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Jews reject the argument that Cain's sacrifice was insufficient because it did not involve blood, and they have some good arguments. Leviticus clearly spells out various "grain offerings," and there is even one example of a "sin offering" where the poor people were allowed to offer grain instead of an animal sacrifice. (See Lev. 5:11-13.) The traditional ...


5

Onan's sin was entirely related to his refusal to perform his levirate duty. Quickly about the other three: Coitus interruptus is not masturbation. It is a (very unreliable) method of birth control. Onan was attempting not to get Tamar pregnant because he did not want to provide an heir for his deceased older brother. It was not "theft of Tamar's child." ...


4

The answer to your question is best examined by looking at Onan's sin in the context of the exchange between Judah and Tamar and requires a good understanding and background of the place of women in ancient middle eastern culture and the purpose of Leverite marriage practices. We must remember that this culture had no medicare and no social security. ...


3

Let's follow the context: Chapter 5: when there is no commandment to break, nothing has been broken. Sin has not been "committed." But death in the world was evidence that sin has existed (and remains) since Adam. After comparing Jesus with Adam 5 times, he introduces the real purpose of the law: an instrument to magnify, for us, the reality of sin. But ...


2

Sexual Sin According to Jubilees, Er sinned by refusing to sleep with Tamar: (1) And in the forty-fifth jubilee, in the second week, (and) in the second year, Judah took for his first-born Er, a wife from the daughters of Aram, named Tamar. (2) But he hated, and did not lie with her, because his mother was of the daughters of Canaan, and he wished to ...


2

Before we compare the two verses, we should first determine the original message and context given when they were written. » [1 Timothy 2: 9-16] (NASB) 9 - Likewise, I want women to adorn themselves with proper clothing, modestly and discreetly, not with braided hair and gold or pearls or costly garments, 10 - but rather by means of good works, as is proper ...


2

Good question. Strictly speaking, we don't know how commonly held the belief was (as we do not have a huge number of documents from that exact time period, and certainly "opinion surveys" didn't exist then). However, the IVP Commentary does a good job of explaining the probable background based on rabbinic comments from the following centuries. I will ...


2

Restatement of the Question: Why was Abel's sacrifice considered 'greater', 'more', or 'above' Cain's? Was it because they were different types of sacrifice, or was there something else at work? Historically, there is a great amount of speculation regarding this passage, but this answer is constrained to Scripture only : Answer 1: Because Cain ...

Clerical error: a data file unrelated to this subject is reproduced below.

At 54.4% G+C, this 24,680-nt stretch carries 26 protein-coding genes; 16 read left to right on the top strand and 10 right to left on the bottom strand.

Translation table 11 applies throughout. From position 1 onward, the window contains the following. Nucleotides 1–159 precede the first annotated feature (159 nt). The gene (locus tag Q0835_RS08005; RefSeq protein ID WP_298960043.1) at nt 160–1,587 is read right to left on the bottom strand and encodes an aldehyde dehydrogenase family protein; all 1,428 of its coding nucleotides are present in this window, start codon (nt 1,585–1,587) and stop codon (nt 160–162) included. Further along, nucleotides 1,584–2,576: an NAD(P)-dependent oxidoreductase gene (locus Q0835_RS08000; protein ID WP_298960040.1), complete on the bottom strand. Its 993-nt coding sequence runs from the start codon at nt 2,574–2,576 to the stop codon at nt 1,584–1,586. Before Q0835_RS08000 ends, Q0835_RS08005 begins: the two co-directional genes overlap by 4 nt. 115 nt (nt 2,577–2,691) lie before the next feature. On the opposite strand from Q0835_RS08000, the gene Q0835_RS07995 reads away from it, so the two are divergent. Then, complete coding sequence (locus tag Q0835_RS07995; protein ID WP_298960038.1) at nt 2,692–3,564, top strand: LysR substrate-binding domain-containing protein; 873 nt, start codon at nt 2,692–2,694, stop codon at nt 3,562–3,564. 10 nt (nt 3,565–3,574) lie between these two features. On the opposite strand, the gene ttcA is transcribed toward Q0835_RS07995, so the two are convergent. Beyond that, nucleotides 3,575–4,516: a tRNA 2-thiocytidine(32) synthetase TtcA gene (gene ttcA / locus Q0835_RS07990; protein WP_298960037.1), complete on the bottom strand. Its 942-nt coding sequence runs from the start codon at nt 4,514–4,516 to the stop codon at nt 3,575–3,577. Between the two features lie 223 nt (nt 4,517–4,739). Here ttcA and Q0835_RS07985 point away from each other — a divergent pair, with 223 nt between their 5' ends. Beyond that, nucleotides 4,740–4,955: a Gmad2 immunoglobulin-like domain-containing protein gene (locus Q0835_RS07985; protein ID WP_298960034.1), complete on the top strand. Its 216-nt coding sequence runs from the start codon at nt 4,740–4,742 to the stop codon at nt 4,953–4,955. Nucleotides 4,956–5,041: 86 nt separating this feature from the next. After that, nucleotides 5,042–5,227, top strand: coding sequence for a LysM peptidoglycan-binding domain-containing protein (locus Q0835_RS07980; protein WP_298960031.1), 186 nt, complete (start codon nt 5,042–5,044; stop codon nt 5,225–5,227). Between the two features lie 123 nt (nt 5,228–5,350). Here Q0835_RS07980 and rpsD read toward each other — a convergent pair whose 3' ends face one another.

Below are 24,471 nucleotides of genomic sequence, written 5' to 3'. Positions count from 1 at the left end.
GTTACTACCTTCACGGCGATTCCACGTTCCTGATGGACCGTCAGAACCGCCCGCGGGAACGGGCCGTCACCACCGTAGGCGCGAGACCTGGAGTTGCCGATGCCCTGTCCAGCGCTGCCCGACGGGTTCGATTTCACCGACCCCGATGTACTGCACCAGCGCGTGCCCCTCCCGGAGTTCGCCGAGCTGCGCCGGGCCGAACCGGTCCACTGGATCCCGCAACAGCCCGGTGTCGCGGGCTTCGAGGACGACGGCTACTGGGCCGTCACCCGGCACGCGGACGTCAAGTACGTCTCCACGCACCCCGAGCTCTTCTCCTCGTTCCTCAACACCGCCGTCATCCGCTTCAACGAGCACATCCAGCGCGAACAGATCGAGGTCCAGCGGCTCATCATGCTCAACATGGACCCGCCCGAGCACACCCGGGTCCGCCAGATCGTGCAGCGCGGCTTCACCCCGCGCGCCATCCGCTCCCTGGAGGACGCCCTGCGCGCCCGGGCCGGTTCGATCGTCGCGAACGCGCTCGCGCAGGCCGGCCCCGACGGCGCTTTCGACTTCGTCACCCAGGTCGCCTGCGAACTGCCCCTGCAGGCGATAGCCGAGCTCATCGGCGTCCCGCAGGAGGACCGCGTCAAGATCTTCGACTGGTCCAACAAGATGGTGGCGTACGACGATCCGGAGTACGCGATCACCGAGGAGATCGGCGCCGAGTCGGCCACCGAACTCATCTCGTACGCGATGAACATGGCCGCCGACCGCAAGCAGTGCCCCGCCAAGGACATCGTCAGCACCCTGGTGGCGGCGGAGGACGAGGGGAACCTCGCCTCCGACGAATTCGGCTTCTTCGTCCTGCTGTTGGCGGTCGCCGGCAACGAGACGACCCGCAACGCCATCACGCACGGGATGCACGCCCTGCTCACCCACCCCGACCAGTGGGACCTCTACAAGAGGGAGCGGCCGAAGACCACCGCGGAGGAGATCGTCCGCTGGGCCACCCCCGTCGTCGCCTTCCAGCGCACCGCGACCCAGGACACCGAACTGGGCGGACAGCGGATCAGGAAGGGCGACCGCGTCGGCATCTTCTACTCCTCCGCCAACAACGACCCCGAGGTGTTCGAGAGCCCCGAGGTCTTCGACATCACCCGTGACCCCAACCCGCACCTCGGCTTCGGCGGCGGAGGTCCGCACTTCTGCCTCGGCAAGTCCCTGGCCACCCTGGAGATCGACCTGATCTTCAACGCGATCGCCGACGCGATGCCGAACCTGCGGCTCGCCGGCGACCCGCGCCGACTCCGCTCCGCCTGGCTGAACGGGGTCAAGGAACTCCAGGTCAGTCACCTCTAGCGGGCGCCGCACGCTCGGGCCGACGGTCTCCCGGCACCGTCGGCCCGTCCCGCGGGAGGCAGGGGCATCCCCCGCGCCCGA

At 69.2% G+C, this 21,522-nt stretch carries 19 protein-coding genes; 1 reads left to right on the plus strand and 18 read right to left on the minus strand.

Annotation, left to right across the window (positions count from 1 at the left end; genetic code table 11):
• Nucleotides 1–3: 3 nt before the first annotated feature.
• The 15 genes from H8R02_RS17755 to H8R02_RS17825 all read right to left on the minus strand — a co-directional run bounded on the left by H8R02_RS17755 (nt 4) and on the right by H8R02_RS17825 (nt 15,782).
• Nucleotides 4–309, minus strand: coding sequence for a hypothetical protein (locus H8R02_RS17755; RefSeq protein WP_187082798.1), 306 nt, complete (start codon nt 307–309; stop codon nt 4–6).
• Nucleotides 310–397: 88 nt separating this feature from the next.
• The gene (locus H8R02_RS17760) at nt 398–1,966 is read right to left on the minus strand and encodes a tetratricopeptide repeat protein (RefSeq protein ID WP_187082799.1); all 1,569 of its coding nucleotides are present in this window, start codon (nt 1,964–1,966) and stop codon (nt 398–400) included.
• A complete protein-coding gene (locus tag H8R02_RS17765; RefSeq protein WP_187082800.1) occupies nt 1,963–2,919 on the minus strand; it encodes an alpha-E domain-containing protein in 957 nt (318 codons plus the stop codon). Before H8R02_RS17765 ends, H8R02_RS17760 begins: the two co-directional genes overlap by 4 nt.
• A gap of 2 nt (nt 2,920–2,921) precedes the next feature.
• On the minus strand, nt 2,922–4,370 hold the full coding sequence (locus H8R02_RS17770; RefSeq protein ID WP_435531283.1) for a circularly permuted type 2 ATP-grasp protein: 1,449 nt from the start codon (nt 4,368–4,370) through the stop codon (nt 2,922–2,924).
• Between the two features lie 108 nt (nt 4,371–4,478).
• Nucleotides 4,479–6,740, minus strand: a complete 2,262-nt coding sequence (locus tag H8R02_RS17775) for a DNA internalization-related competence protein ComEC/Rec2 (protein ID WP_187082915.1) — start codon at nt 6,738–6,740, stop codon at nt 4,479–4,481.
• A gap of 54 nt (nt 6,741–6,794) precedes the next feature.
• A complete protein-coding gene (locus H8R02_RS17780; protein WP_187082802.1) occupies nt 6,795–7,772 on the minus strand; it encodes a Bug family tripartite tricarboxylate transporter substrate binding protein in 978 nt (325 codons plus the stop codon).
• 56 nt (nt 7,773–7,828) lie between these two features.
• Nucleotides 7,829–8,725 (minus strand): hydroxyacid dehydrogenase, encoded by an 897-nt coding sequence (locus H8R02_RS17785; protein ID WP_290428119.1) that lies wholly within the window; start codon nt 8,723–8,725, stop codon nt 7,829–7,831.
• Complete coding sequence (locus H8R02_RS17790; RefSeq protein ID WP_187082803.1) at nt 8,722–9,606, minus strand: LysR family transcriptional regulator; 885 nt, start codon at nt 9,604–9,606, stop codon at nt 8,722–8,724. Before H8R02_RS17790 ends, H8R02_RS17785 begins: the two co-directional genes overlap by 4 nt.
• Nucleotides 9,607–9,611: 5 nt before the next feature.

1

Sacred prostitution was practised widely throughout the Mediterranean world and probably originated as a fertility ritual. The prostitute, whether male or female, could charge a fee on behalf of the temple for which he or she worked. These are not common prostitutes, but sacred prostitutes, for which the Hebrew language uses different words. The practice ...


1

No, it is not a valid assumption that because certain sins won't be forgiven in the hereafter then some will. Pointing out that it is not a crime to drink alcohol in France does not mean that it is a crime here. Nor does it mean that it is also a crime here. Simply put it makes no assertion about anything than that which it affirms. Inference, without an ...


1

In "On the City of God against the Pagans" (De Civitate Dei Contra Paganos), Book 21, Ch. 24, Augustine wrote, For some of the dead, indeed, the prayer of the Church or of pious individuals is heard; but it is for those who, having been regenerated in Christ, did not spend their life so wickedly that they can be judged unworthy of such compassion, nor so ...


1

And you, who were dead in your trespasses and the uncircumcision of your flesh, God made alive together with him [Christ], having forgiven us all our trespasses, Colossians 2:13 (ESV) The participial phrase "having forgiven" in the text shows that we are already forgiven by God the time he quickened us. This coheres with Romans 5:8: but God ...


1

The writer of Hebrews analyses why Abel's sacrifice was accepted and Cain's wasn't. Hebrews 11:4 By faith Abel offered to God a more excellent sacrifice than Cain, through which he obtained witness that he was righteous, God testifying of his gifts; and through it he being dead still speaks. The difference between the two sacrifices was that Abel brought ...


1

The first chapter of Robert Alter's The Art of Biblical Narrative (part of which is available on Amazon as a preview), uses the Tamar story to illustrate the interconnectedness of seemingly disjointed narratives. The final author of Genesis placed the story in the middle of the broader Joseph arc that ends with Israel's other children becoming servants of ...



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